Feb 24, 2009

Latvian Performance: A Green Wedding

(Wedding, 1973)
"Grinbergs remained singular among this dynamic crowd {the Latvian avant-garde} in his determination to promote new artistic genres, particularly performance based ones. Beginning in 1969 with a surreptitious, offbeat staging of Romeo and Juliet amid the art moderne sculptural ensembles of Latvia’s pre-Soviet national war memorial, Grinbergs and associates progressed from interpretations of classical drama to performance works that sought the fullest integrations of life and art. To wit, on August 24, 1972, Grinbergs married Inta Jaunzame during Latvia’s first Happening, a two-day event titled The Wedding of Jesus Christ. Held by the seaside with the participation of a dozen or so poets, artists, and musicians, The Wedding made explicit the messianic role that Grinbergs envisioned for himself within a philistine artistic wilderness, while at the same time reveling in conditions of a natural wilderness as only someone appreciative of Latvia’s indigenous pagan heritage could. In the following years, Andris and Inta, with a changing cast of collaborators, organized Happenings and Actions that took, as points of departure, subjects as diverse a Liv tribal music, the Baader-Meinhof terrorist gang, medieval sacral mysteries, and Bo Widerberg’s contemporaneous film Elvira Madigan, all the while integrating such arcane with the stuff of daily living, like the birth of their son."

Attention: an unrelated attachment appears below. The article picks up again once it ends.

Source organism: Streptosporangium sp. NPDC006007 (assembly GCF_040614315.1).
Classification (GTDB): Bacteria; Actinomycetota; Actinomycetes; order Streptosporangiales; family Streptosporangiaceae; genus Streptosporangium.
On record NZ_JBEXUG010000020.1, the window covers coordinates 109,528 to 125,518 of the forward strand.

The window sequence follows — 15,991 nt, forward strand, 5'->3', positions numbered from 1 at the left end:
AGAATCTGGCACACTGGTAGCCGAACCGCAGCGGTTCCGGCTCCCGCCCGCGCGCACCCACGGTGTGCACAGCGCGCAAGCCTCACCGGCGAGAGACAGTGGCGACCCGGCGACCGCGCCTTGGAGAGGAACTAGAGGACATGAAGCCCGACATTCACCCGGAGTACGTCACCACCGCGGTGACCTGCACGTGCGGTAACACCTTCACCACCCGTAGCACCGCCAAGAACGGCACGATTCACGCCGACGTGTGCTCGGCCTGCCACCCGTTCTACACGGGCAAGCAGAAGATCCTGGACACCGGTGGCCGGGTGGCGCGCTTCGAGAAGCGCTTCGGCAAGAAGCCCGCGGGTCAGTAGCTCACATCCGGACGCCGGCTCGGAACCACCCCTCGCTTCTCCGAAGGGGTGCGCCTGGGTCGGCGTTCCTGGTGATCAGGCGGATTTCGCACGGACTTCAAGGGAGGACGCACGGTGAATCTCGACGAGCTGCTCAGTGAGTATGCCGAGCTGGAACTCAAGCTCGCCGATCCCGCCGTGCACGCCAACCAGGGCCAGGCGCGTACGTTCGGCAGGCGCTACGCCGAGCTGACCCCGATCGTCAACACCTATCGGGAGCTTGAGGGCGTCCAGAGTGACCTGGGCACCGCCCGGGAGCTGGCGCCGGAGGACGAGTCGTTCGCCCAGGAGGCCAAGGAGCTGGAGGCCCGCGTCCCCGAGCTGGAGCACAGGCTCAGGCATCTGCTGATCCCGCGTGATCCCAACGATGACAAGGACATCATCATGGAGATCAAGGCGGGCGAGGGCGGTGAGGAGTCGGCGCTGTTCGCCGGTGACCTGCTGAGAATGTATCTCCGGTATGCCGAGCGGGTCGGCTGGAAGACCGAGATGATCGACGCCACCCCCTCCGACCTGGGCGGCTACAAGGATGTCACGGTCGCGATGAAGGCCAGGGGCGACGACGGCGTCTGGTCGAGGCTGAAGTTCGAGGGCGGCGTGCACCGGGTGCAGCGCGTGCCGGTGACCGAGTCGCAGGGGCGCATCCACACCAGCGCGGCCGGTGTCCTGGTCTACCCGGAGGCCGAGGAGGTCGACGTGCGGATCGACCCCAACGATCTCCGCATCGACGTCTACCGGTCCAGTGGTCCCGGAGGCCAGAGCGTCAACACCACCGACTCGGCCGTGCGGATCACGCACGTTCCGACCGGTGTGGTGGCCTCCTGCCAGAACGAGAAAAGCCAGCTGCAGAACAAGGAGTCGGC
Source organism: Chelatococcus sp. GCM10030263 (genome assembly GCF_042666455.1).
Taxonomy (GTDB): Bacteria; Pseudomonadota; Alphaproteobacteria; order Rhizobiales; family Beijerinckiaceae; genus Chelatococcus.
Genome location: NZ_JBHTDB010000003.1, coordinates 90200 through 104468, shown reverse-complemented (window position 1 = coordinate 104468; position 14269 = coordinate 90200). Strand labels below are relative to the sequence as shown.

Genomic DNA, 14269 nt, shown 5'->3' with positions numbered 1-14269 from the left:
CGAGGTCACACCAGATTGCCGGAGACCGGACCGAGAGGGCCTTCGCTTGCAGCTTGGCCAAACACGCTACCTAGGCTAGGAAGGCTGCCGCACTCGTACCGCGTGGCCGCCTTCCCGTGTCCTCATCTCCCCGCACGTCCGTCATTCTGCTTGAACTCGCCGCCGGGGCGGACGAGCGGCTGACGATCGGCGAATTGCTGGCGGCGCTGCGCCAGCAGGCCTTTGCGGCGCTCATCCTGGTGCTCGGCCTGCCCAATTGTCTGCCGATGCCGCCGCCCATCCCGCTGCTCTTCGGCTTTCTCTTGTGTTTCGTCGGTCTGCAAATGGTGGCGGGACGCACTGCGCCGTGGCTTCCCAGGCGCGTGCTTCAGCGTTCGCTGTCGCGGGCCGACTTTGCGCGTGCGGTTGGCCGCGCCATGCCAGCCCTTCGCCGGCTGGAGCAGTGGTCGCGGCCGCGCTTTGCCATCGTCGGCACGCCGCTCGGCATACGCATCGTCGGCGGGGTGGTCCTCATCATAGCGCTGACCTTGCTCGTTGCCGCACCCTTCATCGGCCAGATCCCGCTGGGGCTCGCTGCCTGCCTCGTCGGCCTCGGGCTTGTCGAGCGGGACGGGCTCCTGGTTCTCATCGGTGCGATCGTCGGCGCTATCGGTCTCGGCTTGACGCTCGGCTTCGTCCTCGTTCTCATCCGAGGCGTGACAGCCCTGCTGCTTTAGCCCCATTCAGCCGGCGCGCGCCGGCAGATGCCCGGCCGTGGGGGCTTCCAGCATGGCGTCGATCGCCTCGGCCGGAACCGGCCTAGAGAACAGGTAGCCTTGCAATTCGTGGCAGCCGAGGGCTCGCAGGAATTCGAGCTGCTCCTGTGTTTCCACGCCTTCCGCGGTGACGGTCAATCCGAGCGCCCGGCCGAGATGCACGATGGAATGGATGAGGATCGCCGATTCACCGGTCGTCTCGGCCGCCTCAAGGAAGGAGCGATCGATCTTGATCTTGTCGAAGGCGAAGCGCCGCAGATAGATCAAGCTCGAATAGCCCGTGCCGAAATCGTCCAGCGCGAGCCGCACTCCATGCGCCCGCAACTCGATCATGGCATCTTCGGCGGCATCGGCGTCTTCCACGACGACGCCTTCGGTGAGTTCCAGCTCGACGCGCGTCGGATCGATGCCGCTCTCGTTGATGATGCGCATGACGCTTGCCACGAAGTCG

(Easter, 1975)
Text From the Art of the Baltics, Rutgers University Press.

1 comment:

mem said...

cool pagans! also reminded me of this book which you might like lookin at...